Adverts featuring Moira Stuart urged people not to miss the deadline
The number of people filing their self-assessment tax returns online hit another record this year, according to HM Revenue and Customs (HMRC).
Nearly 6.5 million people filed on the internet ahead of Sunday's deadline, up from 5.8 million the previous year.
The most popular time for submissions was between 1600 and 1700 on Friday, 29 January, when some 39,512 returns were received by HMRC.
Those who missed Sunday's deadline face a late payment fine of £100.
Self-assessment involves completing a tax return in order to tell the HMRC about income and capital gains - profits on the sale of certain assets - or to claim tax allowances or reliefs against your tax bill.
This is required primarily from the self-employed or those who have income from several sources. More than 9.5 million returns are filed each year.
A growing number of people have been using the online system for their self-assessment tax returns, with a new record regularly set.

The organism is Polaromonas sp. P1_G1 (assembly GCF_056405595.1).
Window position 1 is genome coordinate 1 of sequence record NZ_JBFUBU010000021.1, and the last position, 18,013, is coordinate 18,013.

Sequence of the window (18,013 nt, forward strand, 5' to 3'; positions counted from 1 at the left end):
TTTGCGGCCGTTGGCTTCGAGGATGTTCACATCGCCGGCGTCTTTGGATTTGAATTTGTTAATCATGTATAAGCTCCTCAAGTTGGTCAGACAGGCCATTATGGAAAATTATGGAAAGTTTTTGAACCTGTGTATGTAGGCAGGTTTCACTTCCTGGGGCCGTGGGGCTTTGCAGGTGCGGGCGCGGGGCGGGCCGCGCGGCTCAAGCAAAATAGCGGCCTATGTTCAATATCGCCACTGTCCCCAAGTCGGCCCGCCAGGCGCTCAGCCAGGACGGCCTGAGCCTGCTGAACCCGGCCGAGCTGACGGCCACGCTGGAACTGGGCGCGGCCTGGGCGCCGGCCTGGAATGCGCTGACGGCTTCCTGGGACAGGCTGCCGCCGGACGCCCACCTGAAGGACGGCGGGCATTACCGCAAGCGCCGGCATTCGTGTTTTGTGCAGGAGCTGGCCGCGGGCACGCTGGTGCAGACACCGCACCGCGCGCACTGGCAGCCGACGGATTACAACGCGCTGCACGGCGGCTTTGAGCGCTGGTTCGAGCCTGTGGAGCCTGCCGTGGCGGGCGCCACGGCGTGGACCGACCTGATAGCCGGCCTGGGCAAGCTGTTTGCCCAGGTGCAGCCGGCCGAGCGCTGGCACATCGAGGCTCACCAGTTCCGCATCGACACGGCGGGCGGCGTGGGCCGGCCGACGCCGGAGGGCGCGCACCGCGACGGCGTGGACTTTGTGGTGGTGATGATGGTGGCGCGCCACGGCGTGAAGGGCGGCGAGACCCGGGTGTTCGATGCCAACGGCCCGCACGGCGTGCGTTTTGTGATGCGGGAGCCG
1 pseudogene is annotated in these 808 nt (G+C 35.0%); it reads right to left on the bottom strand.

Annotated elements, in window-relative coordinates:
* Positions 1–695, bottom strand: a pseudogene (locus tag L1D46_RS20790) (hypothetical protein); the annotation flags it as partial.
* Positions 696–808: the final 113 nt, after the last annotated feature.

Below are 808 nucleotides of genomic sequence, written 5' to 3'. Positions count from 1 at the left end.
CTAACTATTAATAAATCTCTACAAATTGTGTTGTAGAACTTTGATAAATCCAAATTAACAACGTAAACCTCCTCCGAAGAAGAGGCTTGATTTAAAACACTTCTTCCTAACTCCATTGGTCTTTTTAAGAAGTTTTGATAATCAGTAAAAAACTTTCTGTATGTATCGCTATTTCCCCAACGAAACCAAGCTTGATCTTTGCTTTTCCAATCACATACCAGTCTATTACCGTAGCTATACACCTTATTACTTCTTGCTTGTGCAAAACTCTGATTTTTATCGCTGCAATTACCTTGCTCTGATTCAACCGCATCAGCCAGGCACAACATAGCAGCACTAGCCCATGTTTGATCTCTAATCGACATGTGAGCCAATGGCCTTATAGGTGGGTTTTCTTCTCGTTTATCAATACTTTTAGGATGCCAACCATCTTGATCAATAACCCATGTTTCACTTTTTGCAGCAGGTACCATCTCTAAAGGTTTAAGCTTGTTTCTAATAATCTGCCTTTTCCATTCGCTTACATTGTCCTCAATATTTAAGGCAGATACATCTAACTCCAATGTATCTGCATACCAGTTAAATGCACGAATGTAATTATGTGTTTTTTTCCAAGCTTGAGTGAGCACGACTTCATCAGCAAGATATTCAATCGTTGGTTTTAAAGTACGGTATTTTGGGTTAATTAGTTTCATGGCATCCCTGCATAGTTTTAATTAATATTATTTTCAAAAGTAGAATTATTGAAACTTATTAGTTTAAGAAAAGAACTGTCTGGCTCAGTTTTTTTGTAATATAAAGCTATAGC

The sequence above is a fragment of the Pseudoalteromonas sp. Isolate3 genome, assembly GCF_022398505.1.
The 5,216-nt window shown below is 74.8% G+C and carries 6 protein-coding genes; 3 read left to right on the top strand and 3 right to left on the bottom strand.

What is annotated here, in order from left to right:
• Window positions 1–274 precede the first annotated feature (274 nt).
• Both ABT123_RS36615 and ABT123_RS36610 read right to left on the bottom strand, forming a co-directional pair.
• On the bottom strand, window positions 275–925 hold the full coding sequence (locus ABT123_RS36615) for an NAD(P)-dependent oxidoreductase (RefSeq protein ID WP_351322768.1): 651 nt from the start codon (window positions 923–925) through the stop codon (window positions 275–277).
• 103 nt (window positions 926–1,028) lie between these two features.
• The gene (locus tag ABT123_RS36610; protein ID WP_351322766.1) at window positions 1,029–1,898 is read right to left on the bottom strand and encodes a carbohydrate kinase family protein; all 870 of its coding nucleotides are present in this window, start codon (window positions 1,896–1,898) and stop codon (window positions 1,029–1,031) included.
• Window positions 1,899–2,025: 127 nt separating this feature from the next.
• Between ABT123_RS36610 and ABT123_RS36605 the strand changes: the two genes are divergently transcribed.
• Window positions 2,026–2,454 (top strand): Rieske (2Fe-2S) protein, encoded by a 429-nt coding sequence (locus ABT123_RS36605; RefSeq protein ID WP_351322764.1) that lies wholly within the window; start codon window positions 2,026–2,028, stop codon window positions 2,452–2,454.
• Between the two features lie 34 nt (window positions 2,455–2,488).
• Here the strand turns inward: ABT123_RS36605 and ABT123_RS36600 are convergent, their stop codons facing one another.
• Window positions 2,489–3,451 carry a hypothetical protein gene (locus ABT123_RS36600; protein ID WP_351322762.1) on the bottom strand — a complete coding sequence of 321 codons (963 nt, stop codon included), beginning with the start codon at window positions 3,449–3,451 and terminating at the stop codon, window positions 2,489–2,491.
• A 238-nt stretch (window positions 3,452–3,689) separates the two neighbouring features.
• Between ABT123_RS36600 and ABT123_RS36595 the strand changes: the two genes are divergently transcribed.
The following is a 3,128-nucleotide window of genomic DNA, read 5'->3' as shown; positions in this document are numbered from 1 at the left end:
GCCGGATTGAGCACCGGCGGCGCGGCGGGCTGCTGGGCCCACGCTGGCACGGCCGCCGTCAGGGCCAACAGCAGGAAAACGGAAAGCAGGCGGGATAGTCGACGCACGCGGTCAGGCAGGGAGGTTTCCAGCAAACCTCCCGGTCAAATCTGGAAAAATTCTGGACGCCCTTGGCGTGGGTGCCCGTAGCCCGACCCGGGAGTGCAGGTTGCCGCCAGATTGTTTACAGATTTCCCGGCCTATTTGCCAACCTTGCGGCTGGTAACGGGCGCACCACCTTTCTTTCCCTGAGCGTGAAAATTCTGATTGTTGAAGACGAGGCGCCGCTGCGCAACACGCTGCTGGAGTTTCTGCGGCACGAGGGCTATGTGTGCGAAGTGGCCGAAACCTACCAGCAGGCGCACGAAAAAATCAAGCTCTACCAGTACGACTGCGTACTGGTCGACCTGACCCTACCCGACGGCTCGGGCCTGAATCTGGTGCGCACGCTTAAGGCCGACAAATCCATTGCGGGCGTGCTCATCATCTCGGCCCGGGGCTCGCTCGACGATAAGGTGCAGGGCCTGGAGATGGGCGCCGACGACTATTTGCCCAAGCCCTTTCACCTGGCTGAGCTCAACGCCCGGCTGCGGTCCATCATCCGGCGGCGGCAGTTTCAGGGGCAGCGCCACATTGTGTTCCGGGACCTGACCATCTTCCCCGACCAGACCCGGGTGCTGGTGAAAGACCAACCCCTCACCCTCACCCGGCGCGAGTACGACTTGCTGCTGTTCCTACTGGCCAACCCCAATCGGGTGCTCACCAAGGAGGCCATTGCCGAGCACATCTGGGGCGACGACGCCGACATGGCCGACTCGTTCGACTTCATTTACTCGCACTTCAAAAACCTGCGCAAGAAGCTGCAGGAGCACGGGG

There were benefits for those who decided to file online, according to the Financial Secretary to the Treasury, Stephen Timms.
"HMRC processes your return faster, so any money you are owed is repaid more quickly," he said.
Warnings have been repeated about an e-mail phishing scam in which recipients are told they are due a tax refund and asked to fill in an online form with bank or credit card details.
Victims have their accounts emptied or card limits used, and risk having the details sold to other criminal gangs.
HMRC said it never sent out e-mails on the subject, as those who were due a refund were informed by post.